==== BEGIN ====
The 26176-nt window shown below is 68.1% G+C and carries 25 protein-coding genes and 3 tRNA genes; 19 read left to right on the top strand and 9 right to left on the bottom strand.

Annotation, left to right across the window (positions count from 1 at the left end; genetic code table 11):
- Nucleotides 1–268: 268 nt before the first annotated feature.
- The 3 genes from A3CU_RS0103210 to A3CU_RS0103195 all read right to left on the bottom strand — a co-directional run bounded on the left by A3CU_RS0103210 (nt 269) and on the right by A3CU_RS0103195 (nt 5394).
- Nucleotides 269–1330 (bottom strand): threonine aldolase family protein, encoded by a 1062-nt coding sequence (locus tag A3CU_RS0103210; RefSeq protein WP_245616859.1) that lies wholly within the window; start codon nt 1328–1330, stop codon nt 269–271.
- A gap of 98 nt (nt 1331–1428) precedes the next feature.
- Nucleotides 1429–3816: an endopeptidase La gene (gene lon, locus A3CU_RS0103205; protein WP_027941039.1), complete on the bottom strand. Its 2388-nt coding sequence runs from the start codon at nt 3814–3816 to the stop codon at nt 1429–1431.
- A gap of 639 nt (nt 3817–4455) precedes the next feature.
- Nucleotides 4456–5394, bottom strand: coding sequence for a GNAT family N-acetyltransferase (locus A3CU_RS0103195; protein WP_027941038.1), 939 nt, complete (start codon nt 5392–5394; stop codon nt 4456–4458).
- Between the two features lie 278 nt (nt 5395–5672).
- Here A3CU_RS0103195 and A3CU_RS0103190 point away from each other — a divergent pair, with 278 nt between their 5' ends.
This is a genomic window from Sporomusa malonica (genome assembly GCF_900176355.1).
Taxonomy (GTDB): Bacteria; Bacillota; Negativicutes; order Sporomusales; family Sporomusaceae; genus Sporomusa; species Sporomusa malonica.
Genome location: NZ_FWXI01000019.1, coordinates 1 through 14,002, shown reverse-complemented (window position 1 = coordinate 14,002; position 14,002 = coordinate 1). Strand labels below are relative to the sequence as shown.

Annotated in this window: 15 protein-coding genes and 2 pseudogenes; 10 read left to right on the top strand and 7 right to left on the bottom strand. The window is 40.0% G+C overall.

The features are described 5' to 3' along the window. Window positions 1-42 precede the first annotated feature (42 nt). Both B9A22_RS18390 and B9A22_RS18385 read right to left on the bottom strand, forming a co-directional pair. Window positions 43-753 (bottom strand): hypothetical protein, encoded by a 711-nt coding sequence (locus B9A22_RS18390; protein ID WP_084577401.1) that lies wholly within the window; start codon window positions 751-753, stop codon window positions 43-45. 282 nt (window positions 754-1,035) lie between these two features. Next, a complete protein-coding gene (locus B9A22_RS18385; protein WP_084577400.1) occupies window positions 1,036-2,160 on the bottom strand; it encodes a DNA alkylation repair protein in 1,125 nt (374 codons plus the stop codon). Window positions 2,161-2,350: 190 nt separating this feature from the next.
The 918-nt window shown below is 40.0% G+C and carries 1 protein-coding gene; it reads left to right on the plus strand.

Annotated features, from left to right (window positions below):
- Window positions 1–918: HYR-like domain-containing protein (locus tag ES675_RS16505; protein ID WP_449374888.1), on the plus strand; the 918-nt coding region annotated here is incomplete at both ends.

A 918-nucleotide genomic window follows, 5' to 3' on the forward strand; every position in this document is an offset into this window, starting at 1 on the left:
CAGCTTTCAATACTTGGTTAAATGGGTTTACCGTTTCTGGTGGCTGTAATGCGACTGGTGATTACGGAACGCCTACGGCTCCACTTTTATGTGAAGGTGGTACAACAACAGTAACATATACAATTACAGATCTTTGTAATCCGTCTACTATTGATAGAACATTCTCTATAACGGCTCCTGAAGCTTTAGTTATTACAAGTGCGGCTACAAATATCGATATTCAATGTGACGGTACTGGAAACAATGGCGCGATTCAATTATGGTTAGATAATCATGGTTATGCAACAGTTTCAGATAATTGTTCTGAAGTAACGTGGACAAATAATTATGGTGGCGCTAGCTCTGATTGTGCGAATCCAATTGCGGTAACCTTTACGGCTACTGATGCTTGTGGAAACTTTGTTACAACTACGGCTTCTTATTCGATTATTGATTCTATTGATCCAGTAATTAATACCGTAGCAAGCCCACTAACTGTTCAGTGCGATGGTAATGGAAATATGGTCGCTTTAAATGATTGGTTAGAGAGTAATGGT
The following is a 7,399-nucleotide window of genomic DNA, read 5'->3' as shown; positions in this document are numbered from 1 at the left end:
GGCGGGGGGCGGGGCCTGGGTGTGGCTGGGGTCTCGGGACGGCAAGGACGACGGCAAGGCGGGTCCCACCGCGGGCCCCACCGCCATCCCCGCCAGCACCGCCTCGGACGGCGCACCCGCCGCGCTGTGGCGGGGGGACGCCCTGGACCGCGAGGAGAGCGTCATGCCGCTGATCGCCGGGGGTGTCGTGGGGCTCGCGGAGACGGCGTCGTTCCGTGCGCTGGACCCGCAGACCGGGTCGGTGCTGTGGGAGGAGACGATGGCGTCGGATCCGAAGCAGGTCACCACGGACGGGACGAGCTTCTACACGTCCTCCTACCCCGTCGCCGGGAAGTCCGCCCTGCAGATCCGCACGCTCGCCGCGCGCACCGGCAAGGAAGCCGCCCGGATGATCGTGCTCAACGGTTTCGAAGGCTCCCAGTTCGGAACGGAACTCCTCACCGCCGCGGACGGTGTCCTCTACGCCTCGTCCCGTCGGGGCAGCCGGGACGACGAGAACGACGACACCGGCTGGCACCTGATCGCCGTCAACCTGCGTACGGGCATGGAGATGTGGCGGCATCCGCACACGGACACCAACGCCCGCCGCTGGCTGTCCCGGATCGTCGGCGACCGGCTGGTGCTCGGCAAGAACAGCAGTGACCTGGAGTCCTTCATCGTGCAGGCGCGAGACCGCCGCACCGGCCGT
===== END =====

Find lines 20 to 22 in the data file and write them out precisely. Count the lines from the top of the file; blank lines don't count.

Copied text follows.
A 918-nucleotide genomic window follows, 5' to 3' on the forward strand; every position in this document is an offset into this window, starting at 1 on the left:
CAGCTTTCAATACTTGGTTAAATGGGTTTACCGTTTCTGGTGGCTGTAATGCGACTGGTGATTACGGAACGCCTACGGCTCCACTTTTATGTGAAGGTGGTACAACAACAGTAACATATACAATTACAGATCTTTGTAATCCGTCTACTATTGATAGAACATTCTCTATAACGGCTCCTGAAGCTTTAGTTATTACAAGTGCGGCTACAAATATCGATATTCAATGTGACGGTACTGGAAACAATGGCGCGATTCAATTATGGTTAGATAATCATGGTTATGCAACAGTTTCAGATAATTGTTCTGAAGTAACGTGGACAAATAATTATGGTGGCGCTAGCTCTGATTGTGCGAATCCAATTGCGGTAACCTTTACGGCTACTGATGCTTGTGGAAACTTTGTTACAACTACGGCTTCTTATTCGATTATTGATTCTATTGATCCAGTAATTAATACCGTAGCAAGCCCACTAACTGTTCAGTGCGATGGTAATGGAAATATGGTCGCTTTAAATGATTGGTTAGAGAGTAATGGT
The following is a 7,399-nucleotide window of genomic DNA, read 5'->3' as shown; positions in this document are numbered from 1 at the left end: